The position is less clear for Group Risk or Motor policies. These are typically annual contracts, but with high expectations of renewal. In this case the renewals are typically included in the VIF at some assumed level of premium inflation reflecting wage growth rather than new business. Premium inflation is an important consideration in countries with non-negligible inflation. New employees on an existing Group Risk policy are also usually not considered new business since no new sales activity was performed or purchasing decision was made.
The rules applied then are quite well understood. However, we are valuing two different things between short term and long term contracts, and also a little bit of something we shouldn’t.
The source of value for long-term and short-term contracts in the EV
For long term contracts, we are valuing expected future surpluses arising out of a long-term contractual right and prudent regulatory provisions.
For short term contracts we are valuing the existing contract (a small portion of the total value) and the customer relationship that will give rise to future renewals.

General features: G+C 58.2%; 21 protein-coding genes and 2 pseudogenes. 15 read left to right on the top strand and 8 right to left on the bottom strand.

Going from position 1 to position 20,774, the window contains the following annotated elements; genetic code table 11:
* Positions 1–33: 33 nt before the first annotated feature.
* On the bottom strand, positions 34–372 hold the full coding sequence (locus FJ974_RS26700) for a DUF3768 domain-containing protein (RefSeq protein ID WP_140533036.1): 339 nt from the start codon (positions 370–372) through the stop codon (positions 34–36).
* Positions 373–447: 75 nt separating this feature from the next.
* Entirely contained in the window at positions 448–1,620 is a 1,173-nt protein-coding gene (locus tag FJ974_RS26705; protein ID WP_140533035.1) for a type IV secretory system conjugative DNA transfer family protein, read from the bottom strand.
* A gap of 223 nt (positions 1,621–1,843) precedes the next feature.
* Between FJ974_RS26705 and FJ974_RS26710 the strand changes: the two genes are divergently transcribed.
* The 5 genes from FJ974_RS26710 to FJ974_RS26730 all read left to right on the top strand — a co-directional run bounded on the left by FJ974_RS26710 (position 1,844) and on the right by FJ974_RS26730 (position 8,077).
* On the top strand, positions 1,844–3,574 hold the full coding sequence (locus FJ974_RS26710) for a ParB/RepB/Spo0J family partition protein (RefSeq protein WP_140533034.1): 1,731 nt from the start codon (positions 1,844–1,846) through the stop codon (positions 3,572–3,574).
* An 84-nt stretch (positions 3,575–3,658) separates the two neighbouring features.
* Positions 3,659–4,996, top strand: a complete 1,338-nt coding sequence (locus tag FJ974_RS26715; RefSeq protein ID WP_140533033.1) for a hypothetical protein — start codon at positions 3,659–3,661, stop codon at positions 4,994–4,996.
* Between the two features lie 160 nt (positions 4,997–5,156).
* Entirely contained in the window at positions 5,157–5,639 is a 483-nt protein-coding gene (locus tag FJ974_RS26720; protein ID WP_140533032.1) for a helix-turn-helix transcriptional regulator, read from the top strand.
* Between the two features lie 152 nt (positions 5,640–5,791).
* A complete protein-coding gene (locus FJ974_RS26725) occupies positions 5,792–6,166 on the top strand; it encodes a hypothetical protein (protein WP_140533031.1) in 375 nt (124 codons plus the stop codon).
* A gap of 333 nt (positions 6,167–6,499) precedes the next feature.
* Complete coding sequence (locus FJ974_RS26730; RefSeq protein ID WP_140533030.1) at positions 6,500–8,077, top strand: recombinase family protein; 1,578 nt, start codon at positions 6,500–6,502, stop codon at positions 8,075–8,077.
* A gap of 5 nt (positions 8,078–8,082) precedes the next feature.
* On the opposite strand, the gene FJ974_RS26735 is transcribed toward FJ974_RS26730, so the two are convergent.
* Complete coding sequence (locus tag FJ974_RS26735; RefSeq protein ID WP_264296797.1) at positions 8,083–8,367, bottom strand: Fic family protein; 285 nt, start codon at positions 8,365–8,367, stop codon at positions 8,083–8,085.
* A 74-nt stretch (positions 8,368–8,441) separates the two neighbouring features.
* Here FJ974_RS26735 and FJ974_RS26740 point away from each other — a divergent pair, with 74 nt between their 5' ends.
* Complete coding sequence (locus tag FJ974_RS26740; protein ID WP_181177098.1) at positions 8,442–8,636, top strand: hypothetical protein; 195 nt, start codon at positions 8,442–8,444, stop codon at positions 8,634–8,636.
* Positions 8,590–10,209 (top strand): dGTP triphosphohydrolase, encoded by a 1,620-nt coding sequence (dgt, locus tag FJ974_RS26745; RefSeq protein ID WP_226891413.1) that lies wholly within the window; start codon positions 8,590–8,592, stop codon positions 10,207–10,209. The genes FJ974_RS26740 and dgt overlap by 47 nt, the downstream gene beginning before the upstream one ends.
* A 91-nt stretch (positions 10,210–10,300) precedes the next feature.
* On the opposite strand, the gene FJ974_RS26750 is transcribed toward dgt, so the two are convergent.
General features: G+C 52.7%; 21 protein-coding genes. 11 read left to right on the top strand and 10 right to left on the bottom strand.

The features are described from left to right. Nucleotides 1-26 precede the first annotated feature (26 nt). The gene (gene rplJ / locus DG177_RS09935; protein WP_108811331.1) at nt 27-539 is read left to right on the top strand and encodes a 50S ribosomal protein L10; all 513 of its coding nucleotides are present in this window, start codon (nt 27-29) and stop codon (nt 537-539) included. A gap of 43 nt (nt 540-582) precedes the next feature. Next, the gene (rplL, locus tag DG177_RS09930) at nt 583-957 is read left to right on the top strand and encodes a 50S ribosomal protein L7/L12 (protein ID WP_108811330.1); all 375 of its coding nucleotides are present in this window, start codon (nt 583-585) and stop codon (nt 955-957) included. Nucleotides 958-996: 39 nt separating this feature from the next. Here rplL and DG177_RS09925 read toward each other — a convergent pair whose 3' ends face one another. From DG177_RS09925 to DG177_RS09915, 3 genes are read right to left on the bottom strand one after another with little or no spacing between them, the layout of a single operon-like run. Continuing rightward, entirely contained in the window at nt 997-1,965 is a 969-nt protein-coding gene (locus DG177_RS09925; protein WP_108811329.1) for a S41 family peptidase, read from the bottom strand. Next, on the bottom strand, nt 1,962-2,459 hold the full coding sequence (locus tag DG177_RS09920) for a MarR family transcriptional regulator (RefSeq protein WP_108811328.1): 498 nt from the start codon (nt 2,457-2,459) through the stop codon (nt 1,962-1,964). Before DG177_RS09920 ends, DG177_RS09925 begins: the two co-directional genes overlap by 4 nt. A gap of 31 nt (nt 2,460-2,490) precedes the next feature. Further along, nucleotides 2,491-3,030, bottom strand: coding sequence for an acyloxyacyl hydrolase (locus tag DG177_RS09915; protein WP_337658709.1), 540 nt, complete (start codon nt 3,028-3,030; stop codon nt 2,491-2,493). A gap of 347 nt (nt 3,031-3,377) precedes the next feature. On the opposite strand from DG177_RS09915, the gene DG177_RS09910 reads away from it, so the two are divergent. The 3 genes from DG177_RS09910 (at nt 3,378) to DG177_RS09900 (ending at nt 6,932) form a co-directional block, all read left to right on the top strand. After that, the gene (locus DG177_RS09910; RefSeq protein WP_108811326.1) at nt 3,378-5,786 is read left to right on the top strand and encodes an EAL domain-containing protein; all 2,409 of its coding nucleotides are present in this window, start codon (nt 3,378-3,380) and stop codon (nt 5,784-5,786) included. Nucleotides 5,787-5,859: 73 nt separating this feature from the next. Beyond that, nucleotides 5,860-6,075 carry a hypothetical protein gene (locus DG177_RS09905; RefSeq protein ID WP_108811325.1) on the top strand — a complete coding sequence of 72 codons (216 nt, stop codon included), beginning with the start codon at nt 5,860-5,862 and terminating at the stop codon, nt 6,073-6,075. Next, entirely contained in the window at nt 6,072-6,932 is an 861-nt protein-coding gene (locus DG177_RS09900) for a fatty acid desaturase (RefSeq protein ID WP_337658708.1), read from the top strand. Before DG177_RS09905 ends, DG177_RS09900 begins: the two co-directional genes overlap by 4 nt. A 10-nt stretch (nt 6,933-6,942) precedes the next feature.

There is also a component of customer relationship in the long-term contractual rights since poicyholders can lapse the contract, incur some penalties possibly, but ultimately not be required by law to continue paying premiums. It’s difficult to separate these components though.
Unintended inclusion of brand value
Now the interesting part: I maintain that by using a best estimate future renewal rate for short term contracts, we are actually valuing a portion of the brand over and above the customer relationship. This is best demonstrated by an example.
Example of confounding of customer relationships and brand value
Take a company with a 20pc market share in the group risk market in which it operates. Let’s also say that best estimate future renewal rate is 80pc. If we assume a constant market share percentage (arising because of the value of the brand, but may be also broker networks etc.) then 1 in 5 employer groups looking for group risk cover will choose our hypothetical company – ignoring customer relationships.